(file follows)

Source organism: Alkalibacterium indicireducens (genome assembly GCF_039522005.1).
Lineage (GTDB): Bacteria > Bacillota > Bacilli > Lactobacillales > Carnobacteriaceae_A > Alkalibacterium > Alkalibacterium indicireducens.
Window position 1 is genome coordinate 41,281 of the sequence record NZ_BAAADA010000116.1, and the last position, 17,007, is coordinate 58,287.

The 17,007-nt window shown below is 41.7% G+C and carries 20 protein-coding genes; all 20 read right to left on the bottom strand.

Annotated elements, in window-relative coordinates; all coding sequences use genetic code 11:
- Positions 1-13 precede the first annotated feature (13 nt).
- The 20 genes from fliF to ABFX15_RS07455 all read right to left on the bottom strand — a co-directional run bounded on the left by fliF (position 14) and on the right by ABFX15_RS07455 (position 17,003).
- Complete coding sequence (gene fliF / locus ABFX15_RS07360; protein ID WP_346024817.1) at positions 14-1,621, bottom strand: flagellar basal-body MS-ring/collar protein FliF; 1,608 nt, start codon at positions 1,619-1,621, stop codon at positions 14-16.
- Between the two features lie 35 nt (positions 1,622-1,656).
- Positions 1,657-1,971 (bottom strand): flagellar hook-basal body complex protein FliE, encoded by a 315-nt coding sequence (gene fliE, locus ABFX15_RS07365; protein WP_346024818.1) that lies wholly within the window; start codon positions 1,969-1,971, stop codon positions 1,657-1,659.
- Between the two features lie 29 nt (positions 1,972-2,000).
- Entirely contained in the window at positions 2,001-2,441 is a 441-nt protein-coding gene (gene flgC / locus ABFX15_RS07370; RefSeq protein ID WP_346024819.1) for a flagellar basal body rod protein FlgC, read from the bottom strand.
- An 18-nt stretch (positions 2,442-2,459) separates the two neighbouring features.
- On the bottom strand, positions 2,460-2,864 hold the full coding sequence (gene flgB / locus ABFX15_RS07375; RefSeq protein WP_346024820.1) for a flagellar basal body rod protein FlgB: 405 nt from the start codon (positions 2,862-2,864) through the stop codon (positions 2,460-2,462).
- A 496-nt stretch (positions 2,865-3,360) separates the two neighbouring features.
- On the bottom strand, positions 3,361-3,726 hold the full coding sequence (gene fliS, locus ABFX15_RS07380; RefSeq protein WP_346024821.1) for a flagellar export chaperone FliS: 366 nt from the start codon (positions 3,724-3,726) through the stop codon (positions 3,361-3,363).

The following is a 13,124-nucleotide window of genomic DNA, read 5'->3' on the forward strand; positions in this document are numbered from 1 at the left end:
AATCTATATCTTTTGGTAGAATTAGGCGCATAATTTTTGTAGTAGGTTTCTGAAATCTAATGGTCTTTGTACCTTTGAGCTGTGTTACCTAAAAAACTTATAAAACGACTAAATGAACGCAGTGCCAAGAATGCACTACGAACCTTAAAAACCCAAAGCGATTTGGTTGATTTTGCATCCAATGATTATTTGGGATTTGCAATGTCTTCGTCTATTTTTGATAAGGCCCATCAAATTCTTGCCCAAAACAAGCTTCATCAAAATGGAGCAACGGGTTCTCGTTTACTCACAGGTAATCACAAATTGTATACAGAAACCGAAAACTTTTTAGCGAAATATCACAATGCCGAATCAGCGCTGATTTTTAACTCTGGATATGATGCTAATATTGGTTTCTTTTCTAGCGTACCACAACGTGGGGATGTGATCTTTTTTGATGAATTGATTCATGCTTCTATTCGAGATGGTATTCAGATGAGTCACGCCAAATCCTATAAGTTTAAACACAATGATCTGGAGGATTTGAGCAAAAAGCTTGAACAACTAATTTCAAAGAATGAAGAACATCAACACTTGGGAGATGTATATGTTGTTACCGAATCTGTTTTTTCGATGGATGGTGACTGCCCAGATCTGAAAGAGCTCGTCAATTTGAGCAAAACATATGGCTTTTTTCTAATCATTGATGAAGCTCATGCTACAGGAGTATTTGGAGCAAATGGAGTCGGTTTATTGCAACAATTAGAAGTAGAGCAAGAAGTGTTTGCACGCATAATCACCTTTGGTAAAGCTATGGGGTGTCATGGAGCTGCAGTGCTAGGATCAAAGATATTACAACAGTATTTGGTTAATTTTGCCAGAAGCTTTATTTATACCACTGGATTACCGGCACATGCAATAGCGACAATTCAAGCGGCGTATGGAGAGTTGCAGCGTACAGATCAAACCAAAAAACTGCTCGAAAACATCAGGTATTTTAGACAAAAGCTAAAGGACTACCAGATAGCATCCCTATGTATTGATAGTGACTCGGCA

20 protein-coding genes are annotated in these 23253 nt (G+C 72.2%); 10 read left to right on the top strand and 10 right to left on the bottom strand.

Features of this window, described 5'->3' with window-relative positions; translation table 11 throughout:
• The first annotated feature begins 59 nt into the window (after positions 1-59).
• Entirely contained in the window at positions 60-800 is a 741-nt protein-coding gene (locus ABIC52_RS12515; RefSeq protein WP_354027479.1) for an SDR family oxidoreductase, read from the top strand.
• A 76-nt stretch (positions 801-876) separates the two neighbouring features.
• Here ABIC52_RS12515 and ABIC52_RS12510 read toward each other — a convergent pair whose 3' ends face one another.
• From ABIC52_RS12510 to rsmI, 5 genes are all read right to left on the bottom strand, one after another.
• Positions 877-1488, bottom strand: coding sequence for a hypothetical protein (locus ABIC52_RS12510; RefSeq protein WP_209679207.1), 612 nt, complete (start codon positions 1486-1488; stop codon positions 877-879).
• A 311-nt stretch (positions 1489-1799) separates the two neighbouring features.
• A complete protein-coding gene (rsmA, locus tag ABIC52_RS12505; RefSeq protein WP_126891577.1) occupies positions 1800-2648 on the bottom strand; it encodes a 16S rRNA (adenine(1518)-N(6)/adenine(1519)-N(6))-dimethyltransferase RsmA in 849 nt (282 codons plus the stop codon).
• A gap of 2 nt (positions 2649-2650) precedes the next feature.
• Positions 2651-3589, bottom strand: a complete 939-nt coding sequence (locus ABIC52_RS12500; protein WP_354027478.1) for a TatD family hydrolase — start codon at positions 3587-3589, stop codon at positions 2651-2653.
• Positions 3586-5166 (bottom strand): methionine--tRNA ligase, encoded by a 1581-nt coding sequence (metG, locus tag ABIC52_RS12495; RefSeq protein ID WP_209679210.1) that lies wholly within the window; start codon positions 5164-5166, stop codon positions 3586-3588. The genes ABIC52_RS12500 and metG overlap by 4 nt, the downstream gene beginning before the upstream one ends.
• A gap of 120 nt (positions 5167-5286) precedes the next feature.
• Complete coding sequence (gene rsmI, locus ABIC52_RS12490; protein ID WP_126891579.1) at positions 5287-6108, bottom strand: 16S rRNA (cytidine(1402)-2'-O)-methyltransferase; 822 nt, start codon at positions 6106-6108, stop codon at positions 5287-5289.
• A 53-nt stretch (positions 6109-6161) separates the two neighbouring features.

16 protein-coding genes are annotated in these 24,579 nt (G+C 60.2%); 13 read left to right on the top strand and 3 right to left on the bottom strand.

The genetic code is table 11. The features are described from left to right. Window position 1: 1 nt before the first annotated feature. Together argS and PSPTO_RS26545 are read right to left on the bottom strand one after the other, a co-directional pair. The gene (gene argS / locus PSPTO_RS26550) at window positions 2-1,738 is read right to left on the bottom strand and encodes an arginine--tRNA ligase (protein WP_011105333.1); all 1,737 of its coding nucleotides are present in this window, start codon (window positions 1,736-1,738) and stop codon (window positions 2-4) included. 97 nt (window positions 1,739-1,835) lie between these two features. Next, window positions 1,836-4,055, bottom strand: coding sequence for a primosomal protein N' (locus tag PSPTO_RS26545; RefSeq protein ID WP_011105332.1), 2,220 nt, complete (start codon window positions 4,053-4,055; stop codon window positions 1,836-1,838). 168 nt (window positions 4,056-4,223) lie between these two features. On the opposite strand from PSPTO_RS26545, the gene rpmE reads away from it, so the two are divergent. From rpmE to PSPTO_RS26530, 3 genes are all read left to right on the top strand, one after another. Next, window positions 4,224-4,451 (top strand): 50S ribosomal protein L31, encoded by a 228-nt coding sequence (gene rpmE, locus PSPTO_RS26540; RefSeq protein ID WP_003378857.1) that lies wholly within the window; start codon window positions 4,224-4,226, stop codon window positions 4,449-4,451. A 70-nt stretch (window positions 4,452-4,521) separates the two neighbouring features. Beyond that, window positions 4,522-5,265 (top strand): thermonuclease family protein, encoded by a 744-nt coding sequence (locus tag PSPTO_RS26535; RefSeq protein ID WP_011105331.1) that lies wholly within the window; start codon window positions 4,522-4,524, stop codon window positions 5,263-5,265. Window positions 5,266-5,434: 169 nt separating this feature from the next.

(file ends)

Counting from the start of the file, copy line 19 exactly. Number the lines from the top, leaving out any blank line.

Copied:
20 protein-coding genes are annotated in these 23253 nt (G+C 72.2%); 10 read left to right on the top strand and 10 right to left on the bottom strand.